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Rutgers University renames center after late New Jersey Lt. Gov. Sheila Y. Oliver

N.J. Lt. Gov. Sheila Y. Oliver honored with Rutgers University center renaming
N.J. Lt. Gov. Sheila Y. Oliver honored with Rutgers University center renaming 02:26

NEWARK, N.J. -- New Jersey's late lieutenant governor, Sheila Y. Oliver, died seven months ago.

She was the first Black woman to hold statewide office.

Friday, her family, friends and fellow political leaders gathered at Rutgers University for the naming of a center in her name.

"She was a dear friend, mentor and role model," New Jersey Lt. Gov. Tahesha Way said.

The current lieutenant governor was among those at Rutgers as the school named the Center for Politics and Race in America after Oliver, who died in August at the age of 71.

"For her, 'stronger and fairer' wasn't a slogan, it was the north star," Way said.

Oliver's words the night she and Gov. Phil Murphy won also played at the ceremony.

That night, Oliver told supporters, "I hope somewhere in this great state of New Jersey, a young girl of color is watching tonight."

"If you knew my aunt, you knew one of her main mantras was, 'Each one teach one,'" Oliver's niece Renee Oliver said. "This is how we keep her legacy alive and empower future generations to carry on her work."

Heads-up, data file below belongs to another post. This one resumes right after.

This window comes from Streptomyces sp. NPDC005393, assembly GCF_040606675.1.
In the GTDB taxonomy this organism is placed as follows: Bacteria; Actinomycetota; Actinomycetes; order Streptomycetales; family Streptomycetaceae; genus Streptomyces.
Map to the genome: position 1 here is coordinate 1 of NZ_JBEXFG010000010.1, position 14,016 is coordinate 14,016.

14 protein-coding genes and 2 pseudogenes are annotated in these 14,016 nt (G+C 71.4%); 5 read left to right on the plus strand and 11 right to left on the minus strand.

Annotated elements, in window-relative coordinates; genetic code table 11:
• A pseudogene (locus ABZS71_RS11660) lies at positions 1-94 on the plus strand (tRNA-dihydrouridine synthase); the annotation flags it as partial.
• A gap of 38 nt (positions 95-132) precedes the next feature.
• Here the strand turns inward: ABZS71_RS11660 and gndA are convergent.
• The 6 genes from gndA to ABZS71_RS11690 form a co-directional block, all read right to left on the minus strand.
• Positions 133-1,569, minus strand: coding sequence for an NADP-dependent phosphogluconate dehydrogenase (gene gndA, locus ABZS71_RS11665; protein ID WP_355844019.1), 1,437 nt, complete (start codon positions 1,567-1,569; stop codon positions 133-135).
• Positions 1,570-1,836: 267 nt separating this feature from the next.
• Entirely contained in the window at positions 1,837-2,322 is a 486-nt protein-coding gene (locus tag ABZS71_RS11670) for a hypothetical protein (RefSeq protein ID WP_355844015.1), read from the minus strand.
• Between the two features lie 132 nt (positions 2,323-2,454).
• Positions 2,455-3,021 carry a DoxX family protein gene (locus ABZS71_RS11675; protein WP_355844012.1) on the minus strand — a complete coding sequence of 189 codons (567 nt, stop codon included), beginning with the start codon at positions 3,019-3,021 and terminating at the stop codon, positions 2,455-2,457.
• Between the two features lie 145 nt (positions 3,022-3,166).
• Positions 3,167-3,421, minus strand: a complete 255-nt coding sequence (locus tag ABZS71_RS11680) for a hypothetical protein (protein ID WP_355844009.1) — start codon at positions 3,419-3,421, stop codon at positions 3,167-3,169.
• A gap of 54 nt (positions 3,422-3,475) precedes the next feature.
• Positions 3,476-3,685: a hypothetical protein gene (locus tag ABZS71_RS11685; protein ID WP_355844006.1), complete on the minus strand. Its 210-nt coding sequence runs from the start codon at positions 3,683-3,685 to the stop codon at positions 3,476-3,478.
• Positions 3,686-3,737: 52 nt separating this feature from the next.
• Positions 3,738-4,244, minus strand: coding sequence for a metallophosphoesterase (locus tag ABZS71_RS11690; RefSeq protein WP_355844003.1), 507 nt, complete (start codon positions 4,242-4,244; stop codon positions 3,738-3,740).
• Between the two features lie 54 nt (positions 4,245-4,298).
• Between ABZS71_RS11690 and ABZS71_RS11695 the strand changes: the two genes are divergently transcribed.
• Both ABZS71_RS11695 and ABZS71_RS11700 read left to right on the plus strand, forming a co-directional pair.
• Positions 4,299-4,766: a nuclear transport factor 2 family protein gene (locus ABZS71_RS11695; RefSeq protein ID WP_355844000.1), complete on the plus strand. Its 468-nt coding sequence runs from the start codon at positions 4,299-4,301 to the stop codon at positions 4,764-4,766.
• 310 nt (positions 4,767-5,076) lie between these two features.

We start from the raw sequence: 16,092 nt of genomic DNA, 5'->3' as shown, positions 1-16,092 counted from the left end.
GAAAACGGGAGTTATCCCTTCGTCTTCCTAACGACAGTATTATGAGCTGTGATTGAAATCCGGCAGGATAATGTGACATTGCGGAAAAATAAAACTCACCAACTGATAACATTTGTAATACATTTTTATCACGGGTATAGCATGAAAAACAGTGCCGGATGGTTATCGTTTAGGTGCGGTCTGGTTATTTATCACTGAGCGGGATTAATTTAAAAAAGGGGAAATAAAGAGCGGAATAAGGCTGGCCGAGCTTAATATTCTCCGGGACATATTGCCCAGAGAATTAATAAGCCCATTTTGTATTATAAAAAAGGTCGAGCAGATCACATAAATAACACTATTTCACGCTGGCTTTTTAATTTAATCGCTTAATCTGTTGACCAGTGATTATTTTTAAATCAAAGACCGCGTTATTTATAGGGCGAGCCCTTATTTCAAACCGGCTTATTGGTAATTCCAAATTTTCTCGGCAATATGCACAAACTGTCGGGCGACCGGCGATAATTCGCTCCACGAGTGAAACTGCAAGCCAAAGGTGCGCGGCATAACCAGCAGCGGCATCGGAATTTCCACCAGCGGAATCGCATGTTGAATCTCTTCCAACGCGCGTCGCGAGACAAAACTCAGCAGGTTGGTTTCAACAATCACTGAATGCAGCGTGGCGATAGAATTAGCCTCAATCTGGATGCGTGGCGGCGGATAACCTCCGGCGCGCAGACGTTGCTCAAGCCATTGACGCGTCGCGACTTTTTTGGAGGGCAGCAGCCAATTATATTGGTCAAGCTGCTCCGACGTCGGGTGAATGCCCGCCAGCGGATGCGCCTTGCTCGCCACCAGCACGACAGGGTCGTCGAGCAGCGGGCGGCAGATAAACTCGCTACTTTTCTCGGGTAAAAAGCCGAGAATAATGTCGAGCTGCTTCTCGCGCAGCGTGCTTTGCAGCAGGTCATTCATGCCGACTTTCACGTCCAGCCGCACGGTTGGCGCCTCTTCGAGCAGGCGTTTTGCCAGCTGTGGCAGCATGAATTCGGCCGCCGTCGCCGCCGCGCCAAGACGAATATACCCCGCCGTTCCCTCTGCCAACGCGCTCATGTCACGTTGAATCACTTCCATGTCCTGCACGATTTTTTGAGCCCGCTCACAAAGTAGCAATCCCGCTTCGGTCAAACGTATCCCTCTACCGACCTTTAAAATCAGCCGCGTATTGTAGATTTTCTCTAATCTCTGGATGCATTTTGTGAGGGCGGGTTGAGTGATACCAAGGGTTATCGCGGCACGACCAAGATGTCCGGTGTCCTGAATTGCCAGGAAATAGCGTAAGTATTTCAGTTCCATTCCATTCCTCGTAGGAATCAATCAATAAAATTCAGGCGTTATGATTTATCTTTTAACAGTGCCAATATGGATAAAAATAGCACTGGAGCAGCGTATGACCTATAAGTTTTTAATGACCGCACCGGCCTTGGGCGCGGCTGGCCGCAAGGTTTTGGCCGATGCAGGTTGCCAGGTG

Her family says naming the center dedicated to national and state data on race and politics with a focus on Jersey is a tribute to who Oliver was.

"We are still reeling in the loss, but it is through these honorings that we are able to continue to keep her legacy alive," Renee Oliver said. "She would be immensely proud. I believe that she would also think about our ancestors, and how they couldn't even imagine having a school named after them."

The center will also offer scholarships funded by Johnson & Johnson to future leaders.

Student Safanya Searcy says she'll apply.

"She is with us in spirit, and she's certainly going to be with me as I continue everything I can to make good trouble," she said.

Friends and fellow lawmakers say Oliver stood up against injustice.

"She would be the only one to say, 'Hold up, this isn't right,'" Sen. Teresa Ruiz said.

"She's up there. She's saying, 'Yes, that's right, yes.' She's happy," said Oliver's sister-in-law Sylvia Oliver.

"She's here with us today, smiling with pride and joy," Renee Oliver said.

The co-director says the center was established last year with state funding.

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